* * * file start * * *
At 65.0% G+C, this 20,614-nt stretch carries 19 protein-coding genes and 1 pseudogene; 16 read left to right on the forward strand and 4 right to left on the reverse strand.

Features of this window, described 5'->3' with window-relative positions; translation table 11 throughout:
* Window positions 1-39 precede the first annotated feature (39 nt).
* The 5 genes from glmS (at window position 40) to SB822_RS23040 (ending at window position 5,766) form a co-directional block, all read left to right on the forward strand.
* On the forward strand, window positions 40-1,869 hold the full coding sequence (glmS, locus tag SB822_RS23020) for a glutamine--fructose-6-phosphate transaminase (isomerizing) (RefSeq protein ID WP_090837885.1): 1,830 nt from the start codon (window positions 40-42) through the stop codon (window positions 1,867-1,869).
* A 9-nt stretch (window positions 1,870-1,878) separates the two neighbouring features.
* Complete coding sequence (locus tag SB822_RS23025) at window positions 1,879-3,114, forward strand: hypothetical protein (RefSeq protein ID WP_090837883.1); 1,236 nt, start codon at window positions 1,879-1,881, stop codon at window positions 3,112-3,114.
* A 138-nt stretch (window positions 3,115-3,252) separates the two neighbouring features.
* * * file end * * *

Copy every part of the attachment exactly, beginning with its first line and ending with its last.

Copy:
At 65.0% G+C, this 20,614-nt stretch carries 19 protein-coding genes and 1 pseudogene; 16 read left to right on the forward strand and 4 right to left on the reverse strand.

Features of this window, described 5'->3' with window-relative positions; translation table 11 throughout:
* Window positions 1-39 precede the first annotated feature (39 nt).
* The 5 genes from glmS (at window position 40) to SB822_RS23040 (ending at window position 5,766) form a co-directional block, all read left to right on the forward strand.
* On the forward strand, window positions 40-1,869 hold the full coding sequence (glmS, locus tag SB822_RS23020) for a glutamine--fructose-6-phosphate transaminase (isomerizing) (RefSeq protein ID WP_090837885.1): 1,830 nt from the start codon (window positions 40-42) through the stop codon (window positions 1,867-1,869).
* A 9-nt stretch (window positions 1,870-1,878) separates the two neighbouring features.
* Complete coding sequence (locus tag SB822_RS23025) at window positions 1,879-3,114, forward strand: hypothetical protein (RefSeq protein ID WP_090837883.1); 1,236 nt, start codon at window positions 1,879-1,881, stop codon at window positions 3,112-3,114.
* A 138-nt stretch (window positions 3,115-3,252) separates the two neighbouring features.